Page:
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-   -   Voting after incarceration in Georgia (http://www.prisontalk.com/forums/showthread.php?t=719857)

georgiagrama 09-23-2019 08:23 AM

Voting after incarceration in Georgia
 
Did anyone see the article in today's Atlanta Journal Constitution? I am SO MAD!! Its incomprehensible why after having committed a crime, repenting of it and paying dearly for your sin, you should be deprived of your right as an American, to vote. The gist of the article is a meeting was held by state senators and nothing was accomplished. They have to decide which crimes qualify as nonviolent (duh?) or if you should have to have paid off all fines. The most maddening statistic of all is that Georgia probationers have an average of 6.3 years on probation, which is twice the national average. My son has 10 years, three times the national average! And while I'm venting, here's another really dumb thing; Senator Robertson from Cataula ( never heard of it) said the victims will get a say in who votes! Being the victim of a crime is terrible, but it doesn't leave you any smarter or with a burning desire for fairness. There are two more meetings before the committee recommends. If there is any way for the public to be involved, I hope all of us who are stake holders will make our voices heard.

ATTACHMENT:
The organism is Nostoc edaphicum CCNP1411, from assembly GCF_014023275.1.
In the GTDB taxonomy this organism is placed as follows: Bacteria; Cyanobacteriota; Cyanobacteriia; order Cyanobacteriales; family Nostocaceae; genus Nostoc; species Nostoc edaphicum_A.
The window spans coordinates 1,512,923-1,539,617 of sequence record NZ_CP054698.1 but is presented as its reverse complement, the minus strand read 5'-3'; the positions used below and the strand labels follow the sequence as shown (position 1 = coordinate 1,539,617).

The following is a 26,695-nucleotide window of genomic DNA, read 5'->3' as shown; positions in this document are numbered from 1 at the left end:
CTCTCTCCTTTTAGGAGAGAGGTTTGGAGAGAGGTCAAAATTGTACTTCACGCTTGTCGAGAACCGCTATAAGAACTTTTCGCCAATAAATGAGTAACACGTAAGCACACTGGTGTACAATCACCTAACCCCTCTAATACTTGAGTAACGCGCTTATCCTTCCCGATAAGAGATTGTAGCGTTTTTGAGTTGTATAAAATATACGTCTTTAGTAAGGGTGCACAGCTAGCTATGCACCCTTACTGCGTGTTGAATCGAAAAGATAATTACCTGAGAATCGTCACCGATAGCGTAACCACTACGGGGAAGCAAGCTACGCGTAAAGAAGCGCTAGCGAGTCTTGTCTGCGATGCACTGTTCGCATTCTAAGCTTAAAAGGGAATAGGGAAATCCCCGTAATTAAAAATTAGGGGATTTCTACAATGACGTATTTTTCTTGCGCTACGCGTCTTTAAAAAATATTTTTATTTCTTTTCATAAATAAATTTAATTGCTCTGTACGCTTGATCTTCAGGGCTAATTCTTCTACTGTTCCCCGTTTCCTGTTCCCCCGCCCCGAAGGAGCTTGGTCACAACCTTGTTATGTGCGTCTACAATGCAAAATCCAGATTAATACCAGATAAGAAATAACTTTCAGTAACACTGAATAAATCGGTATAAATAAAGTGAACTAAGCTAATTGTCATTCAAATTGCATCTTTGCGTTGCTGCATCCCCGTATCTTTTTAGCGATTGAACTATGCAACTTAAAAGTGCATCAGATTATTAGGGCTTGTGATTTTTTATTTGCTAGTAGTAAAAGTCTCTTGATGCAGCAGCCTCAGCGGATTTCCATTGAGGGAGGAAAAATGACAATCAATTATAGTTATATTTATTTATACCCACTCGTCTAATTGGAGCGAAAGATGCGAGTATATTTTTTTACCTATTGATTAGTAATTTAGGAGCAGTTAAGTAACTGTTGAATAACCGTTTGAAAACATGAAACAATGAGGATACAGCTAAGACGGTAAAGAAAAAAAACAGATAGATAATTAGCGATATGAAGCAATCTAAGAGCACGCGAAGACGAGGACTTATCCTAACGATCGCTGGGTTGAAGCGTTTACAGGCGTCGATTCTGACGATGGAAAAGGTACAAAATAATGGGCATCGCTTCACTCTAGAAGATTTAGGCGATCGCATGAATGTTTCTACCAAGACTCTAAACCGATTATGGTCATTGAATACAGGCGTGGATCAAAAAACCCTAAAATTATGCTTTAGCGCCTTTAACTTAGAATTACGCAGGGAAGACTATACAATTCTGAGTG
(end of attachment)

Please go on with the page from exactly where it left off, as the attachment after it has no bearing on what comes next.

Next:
patchouli 09-23-2019 09:39 AM

In Kentucky certain felons can apply to have their rights restored (all but owning a gun) once their sentence and/or parole/probation are complete. All fines & fees must be paid in full to be eligible.

I found an article like you describe, dated Sept. 20th:

Nonviolent felons could regain voting rights in Georgia

fbopnomore 09-23-2019 10:55 AM

The politicians who pass the disenfranchisement laws do so to reduce the number of voters they think will vote against them, especially the mass incarcerators. Poll taxes and "real ID" requirements are also favorites of the pols who are afraid of the voters, and restrict the number of people (those people) who can vote.

GaReform 09-24-2019 07:33 PM

Quote:

Originally Posted by fbopnomore (Post 7795050)
The politicians who pass the disenfranchisement laws do so to reduce the number of voters they think will vote against them, especially the mass incarcerators. Poll taxes and "real ID" requirements are also favorites of the pols who are afraid of the voters, and restrict the number of people (those people) who can vote.


Amen!!!! In fact, my son was just at an event focused on getting out the vote. It dealt with many of the same topics you mentioned. Here's a link https://m.facebook.com/bravenewfilms


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